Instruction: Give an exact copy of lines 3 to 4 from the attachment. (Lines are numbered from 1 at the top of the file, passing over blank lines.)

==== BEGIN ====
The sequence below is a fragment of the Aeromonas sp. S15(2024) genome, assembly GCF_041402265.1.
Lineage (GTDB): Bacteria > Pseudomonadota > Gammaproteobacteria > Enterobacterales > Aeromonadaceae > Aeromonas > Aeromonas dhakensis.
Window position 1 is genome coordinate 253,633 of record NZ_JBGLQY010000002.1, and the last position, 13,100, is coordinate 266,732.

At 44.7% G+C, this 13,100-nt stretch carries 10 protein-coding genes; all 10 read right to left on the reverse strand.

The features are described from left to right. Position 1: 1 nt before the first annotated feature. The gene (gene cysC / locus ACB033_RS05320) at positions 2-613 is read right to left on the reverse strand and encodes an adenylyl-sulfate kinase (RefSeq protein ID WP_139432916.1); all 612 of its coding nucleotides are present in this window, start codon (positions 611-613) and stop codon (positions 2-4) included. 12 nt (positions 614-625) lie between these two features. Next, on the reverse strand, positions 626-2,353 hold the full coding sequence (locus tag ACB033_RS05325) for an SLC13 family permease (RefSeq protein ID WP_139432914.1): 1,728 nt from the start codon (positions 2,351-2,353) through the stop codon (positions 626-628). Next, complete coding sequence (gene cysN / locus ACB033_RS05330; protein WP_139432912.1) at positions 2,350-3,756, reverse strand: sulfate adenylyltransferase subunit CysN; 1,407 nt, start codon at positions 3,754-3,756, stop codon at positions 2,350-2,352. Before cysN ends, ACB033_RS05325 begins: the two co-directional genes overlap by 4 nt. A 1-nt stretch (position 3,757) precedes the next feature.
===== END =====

Window position 1 is genome coordinate 253,633 of record NZ_JBGLQY010000002.1, and the last position, 13,100, is coordinate 266,732.

At 44.7% G+C, this 13,100-nt stretch carries 10 protein-coding genes; all 10 read right to left on the reverse strand.